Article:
NIBBLING AGAIN: Gibble’s snacks are back

PAT FRIDGEN, Echo Pilot
Jerome Nicholson monitors the automated line turning out Gibble’s Homestyle Potato Chips. Tuesday was the second day of operation at the plant, after it was shut down a year ago.

Tuesday was a rainy day and the tax filing deadline. However, April 15 also offered a good reason to smile. Gibble’s Homestyle Potato Chips were back in production.

It was the first day potatoes were again turned into chips at the production facility at 6647 Molly Pitcher Highway. On Monday the first batch of Gibble’s Old Fashioned Pretzels, both thin and mini, rolled off the automated assembly line.

Robert and Amy Hartman of the Hartman Snack Group Inc. brought back the well-loved snacks after the Nibble with Gibble’s company went through ownership and production changes, to the horror of loyal customers.

The company was founded in 1959 by the Gibble family. It was sold to Martin’s Famous Pastry Shoppe in 1996 and then to Eldon Dieffenbach in late 2012. He ceased production in March 2013. The Hartmans bought Gibble’s Foods in December 2013, with the intention of bringing back all of the products in the snack line.

“We love the Gibble’s chips,” said vice president Amy Hartman. “We knew it was a good product and heard the plant was for sale. It was a good opportunity for expansion.”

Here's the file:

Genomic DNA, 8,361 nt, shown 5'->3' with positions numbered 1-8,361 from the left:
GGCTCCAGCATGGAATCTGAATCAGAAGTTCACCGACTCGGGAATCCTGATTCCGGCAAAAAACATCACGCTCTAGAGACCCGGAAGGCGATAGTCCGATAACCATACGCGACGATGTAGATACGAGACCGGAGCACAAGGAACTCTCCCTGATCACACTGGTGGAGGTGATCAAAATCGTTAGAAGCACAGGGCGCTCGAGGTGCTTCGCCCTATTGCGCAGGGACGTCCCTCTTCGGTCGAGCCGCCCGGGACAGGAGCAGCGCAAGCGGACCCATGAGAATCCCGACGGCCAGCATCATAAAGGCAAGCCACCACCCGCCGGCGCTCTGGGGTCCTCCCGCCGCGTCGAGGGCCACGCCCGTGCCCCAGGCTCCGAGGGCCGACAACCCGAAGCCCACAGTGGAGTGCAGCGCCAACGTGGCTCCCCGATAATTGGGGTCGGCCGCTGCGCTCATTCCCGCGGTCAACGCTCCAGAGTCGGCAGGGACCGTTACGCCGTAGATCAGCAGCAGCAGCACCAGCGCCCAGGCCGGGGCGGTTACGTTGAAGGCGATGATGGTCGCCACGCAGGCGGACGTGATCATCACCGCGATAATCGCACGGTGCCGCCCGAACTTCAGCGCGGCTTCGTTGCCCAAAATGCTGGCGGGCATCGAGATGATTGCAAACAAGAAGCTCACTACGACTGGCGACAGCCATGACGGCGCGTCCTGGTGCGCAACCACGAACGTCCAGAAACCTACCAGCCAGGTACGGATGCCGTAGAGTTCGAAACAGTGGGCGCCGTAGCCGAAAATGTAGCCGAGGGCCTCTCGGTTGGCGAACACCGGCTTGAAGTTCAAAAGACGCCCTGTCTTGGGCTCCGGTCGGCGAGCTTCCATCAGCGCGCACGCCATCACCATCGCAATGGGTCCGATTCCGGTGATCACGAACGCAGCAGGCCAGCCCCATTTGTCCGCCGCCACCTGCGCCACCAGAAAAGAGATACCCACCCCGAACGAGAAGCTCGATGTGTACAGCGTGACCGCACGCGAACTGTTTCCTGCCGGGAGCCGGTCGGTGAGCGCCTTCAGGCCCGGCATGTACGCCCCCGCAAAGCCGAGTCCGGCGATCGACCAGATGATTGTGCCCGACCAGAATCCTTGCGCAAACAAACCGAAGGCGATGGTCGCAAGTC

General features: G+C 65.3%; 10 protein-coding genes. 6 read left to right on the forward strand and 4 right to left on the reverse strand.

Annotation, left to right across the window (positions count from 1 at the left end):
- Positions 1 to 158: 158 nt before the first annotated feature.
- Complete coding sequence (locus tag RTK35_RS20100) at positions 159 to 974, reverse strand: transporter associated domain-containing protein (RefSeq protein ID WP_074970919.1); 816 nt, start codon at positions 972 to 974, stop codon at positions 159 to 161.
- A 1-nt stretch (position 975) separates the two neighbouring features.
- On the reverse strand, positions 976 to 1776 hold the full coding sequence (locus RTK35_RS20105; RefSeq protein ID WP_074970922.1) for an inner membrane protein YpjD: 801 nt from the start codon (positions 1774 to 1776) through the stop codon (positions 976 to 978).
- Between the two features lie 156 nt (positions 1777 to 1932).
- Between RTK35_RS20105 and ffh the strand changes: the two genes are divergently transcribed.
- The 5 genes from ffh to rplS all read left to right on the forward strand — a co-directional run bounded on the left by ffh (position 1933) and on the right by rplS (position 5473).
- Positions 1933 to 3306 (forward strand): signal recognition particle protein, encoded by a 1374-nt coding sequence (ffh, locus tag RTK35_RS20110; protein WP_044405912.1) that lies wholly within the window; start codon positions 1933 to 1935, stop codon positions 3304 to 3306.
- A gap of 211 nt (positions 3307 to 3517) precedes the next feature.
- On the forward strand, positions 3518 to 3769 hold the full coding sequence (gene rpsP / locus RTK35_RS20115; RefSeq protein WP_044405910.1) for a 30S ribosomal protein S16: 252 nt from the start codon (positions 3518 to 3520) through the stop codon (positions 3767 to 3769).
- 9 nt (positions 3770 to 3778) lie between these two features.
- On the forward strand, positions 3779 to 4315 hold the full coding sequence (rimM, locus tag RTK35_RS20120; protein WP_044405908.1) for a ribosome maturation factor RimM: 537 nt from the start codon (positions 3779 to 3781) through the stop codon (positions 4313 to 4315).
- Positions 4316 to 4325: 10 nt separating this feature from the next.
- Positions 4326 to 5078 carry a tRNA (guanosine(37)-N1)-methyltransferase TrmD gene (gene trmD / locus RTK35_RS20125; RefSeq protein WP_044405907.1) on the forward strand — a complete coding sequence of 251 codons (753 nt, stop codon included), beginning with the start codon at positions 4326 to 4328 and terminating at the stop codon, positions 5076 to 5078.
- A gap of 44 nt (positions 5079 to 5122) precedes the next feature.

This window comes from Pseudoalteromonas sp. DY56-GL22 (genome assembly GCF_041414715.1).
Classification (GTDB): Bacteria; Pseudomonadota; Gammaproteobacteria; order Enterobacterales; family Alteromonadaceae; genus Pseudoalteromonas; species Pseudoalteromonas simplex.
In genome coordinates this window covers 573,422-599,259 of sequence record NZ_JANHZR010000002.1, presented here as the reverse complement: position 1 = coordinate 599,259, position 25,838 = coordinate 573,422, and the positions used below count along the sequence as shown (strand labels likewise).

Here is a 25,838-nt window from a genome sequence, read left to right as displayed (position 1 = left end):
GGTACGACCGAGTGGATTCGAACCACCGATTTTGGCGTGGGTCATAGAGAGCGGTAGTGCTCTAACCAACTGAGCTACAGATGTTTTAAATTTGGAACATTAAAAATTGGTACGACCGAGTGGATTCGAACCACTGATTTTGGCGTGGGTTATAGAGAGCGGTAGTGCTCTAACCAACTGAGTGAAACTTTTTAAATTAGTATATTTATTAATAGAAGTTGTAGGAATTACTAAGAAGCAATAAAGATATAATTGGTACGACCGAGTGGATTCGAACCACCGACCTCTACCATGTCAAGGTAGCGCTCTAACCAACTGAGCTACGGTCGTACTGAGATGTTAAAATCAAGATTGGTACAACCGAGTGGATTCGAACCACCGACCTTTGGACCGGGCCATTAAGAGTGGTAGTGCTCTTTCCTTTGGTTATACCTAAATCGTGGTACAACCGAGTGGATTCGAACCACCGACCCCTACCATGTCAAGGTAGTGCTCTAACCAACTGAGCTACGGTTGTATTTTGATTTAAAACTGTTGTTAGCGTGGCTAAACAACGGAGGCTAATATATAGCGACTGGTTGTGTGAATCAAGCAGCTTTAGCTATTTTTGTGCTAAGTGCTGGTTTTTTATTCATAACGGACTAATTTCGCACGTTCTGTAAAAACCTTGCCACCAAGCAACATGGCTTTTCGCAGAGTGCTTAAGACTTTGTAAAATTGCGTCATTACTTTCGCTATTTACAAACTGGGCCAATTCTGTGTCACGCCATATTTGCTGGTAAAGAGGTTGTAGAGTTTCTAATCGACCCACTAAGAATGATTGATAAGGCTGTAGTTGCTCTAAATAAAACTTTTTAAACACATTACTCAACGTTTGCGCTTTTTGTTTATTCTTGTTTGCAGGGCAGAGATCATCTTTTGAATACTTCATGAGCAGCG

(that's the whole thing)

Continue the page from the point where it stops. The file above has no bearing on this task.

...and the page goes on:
Hartman Snack Group also owns King’s Quality Foods Inc., a pretzel maker, and All Seasons Kitchen Inc., a salad maker. Both are based in Bowmansville.

The chips and pretzels are in local independent grocery stores this week. Yellow and white Cheese Puffys and Red Hot Potato Chips will be next. The company is waiting on the film, which is already printed, to be converted into bags for the packaging. Coming at some point are the bar-b-q chips, popcorn and Kay and Ray’s Potato Chips.

All of the employees formerly worked at Gibble’s, most with 17 to 30 years of experience. The 16 first hired back returned to their previous duties, as well as taking on new ones.

"They are wearing different hats,” Hartman said. Their roles include running the fryer and oven, packing, sanitation, operations manager, office and sales. She credited them with the company’s good results in the initial days back in action.

“The success is from everyone’s hard work, dedication and willingness to do what needs to be done.”

The snacks are made from the same ingredients and recipes that people are familiar with, she continued.

“They are the same great tasting snacks. We wanted to keep everything original.”

Hartman knows there was a run on Gibble’s products last spring, and many customers have stashes at home.

“A lot of them are eating what they had in their freezer now, or are waiting until they see the new ones on the shelves.”

She admitted her favorite treat was the homestyle chips.

The couple lives in Berks County and is commuting, while they also tend their other businesses. They are optimistic about the relaunch of the Franklin County favorites.

Hartman said, “Gibble’s is the best on the market. We still believe that.”